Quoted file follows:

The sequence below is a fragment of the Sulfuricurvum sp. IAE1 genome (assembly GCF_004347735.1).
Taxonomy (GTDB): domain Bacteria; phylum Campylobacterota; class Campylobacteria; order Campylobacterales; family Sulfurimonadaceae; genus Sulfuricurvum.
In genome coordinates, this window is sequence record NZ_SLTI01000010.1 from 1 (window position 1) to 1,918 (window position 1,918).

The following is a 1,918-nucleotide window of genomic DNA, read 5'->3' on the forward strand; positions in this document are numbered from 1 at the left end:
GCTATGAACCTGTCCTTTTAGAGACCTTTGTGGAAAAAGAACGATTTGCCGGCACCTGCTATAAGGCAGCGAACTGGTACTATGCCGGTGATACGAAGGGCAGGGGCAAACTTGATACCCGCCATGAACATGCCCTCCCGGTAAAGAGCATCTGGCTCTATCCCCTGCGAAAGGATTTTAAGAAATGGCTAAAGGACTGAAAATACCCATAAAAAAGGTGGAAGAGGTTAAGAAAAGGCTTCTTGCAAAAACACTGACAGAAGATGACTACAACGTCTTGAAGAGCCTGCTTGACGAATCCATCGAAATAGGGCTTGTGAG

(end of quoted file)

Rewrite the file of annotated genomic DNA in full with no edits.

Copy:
The sequence below is a fragment of the Sulfuricurvum sp. IAE1 genome (assembly GCF_004347735.1).
Taxonomy (GTDB): domain Bacteria; phylum Campylobacterota; class Campylobacteria; order Campylobacterales; family Sulfurimonadaceae; genus Sulfuricurvum.
In genome coordinates, this window is sequence record NZ_SLTI01000010.1 from 1 (window position 1) to 1,918 (window position 1,918).

The following is a 1,918-nucleotide window of genomic DNA, read 5'->3' on the forward strand; positions in this document are numbered from 1 at the left end:
GCTATGAACCTGTCCTTTTAGAGACCTTTGTGGAAAAAGAACGATTTGCCGGCACCTGCTATAAGGCAGCGAACTGGTACTATGCCGGTGATACGAAGGGCAGGGGCAAACTTGATACCCGCCATGAACATGCCCTCCCGGTAAAGAGCATCTGGCTCTATCCCCTGCGAAAGGATTTTAAGAAATGGCTAAAGGACTGAAAATACCCATAAAAAAGGTGGAAGAGGTTAAGAAAAGGCTTCTTGCAAAAACACTGACAGAAGATGACTACAACGTCTTGAAGAGCCTGCTTGACGAATCCATCGAAATAGGGCTTGTGAG